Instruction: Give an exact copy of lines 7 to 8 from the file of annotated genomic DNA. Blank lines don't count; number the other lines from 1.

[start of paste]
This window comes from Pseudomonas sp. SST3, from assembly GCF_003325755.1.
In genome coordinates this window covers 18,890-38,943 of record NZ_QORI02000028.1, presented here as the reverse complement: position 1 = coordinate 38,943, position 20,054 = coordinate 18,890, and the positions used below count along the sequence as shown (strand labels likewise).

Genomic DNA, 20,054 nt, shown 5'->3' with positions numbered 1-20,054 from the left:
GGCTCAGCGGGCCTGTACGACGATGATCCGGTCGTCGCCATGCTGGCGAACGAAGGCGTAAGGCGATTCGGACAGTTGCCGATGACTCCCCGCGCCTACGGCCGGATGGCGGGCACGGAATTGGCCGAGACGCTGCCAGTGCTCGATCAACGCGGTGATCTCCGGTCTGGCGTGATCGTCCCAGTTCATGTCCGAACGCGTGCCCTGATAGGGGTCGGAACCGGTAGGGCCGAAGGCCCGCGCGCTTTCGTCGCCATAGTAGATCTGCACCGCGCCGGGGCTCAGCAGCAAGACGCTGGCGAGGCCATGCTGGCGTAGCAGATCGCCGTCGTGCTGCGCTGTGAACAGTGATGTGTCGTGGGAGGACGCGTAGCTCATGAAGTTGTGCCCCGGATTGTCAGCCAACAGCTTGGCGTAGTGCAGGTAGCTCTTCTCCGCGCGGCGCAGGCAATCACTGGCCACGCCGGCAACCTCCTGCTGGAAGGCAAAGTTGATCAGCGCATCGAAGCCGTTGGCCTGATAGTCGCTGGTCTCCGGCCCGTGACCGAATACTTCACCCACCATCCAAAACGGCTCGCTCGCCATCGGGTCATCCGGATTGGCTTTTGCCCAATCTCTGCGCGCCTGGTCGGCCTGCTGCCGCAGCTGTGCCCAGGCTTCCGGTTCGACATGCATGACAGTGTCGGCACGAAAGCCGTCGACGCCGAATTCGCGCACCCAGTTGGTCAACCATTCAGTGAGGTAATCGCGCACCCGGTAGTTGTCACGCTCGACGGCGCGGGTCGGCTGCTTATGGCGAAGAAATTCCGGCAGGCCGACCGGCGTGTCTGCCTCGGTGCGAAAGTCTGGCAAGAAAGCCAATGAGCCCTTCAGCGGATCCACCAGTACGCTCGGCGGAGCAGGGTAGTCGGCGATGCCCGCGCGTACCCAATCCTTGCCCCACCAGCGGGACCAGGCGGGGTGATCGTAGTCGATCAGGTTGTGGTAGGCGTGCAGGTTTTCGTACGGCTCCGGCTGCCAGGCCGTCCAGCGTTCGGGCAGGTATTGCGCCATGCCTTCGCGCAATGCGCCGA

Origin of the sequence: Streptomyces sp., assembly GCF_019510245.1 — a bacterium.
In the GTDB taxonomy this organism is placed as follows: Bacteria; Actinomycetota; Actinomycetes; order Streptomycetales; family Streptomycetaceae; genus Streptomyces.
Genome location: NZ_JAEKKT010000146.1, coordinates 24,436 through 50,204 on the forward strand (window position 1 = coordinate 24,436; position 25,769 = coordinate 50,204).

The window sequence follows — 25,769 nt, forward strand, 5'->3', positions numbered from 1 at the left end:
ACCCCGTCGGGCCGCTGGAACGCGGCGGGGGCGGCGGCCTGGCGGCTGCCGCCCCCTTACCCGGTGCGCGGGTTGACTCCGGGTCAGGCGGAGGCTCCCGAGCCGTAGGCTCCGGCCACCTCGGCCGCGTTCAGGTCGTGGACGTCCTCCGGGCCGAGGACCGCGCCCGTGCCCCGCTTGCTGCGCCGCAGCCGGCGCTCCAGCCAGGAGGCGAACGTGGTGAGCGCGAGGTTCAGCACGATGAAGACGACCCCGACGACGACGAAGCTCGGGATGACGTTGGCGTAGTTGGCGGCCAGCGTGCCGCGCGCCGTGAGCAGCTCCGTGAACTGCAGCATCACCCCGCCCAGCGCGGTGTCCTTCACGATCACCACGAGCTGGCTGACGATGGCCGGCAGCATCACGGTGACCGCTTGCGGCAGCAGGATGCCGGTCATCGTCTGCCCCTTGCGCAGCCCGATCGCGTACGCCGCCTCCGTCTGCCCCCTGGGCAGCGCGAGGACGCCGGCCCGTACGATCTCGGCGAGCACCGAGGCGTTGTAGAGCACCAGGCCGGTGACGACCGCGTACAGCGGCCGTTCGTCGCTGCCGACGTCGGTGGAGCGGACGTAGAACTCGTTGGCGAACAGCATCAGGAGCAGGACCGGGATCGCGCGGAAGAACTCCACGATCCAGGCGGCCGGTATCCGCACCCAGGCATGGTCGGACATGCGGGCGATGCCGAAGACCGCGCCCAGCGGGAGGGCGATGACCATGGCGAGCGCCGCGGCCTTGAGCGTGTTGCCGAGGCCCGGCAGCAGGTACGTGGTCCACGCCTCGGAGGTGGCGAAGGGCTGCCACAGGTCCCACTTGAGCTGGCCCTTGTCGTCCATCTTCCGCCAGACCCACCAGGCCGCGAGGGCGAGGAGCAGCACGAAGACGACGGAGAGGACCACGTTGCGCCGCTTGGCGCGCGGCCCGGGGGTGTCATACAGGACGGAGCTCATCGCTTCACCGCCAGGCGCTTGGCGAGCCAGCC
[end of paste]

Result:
Genome location: NZ_JAEKKT010000146.1, coordinates 24,436 through 50,204 on the forward strand (window position 1 = coordinate 24,436; position 25,769 = coordinate 50,204).

The window sequence follows — 25,769 nt, forward strand, 5'->3', positions numbered from 1 at the left end: